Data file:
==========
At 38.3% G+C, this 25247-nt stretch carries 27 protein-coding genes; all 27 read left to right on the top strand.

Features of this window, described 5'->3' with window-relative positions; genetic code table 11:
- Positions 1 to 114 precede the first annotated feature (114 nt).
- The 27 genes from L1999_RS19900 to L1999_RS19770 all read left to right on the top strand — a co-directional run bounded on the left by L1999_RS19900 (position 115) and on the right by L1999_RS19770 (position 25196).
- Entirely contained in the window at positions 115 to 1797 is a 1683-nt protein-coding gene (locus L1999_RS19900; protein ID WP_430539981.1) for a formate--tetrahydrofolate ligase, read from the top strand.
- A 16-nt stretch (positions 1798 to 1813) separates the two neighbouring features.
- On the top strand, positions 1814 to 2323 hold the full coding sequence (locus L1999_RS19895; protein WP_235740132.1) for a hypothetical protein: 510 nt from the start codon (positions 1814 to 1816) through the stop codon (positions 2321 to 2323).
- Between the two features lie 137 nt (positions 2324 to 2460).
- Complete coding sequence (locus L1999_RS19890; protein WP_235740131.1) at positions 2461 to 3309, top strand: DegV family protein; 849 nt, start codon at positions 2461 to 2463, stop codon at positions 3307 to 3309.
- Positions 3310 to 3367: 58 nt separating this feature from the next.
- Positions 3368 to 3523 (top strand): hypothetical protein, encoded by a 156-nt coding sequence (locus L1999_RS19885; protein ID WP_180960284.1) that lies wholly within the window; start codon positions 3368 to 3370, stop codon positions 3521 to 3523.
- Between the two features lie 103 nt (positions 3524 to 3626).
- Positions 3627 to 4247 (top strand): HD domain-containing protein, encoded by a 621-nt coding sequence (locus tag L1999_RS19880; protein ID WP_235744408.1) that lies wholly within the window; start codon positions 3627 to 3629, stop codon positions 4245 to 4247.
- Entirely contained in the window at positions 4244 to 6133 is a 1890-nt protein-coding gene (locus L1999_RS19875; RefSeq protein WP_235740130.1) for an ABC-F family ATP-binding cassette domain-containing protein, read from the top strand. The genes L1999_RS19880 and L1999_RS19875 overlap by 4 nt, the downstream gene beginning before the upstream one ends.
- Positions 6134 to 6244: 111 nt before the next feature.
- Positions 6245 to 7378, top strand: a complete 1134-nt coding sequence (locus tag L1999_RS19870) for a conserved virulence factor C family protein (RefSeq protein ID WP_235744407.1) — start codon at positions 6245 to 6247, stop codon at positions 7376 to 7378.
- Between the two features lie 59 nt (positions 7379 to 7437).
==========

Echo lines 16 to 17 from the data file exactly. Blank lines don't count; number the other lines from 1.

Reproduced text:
- Positions 6245 to 7378, top strand: a complete 1134-nt coding sequence (locus tag L1999_RS19870) for a conserved virulence factor C family protein (RefSeq protein ID WP_235744407.1) — start codon at positions 6245 to 6247, stop codon at positions 7376 to 7378.
- Between the two features lie 59 nt (positions 7379 to 7437).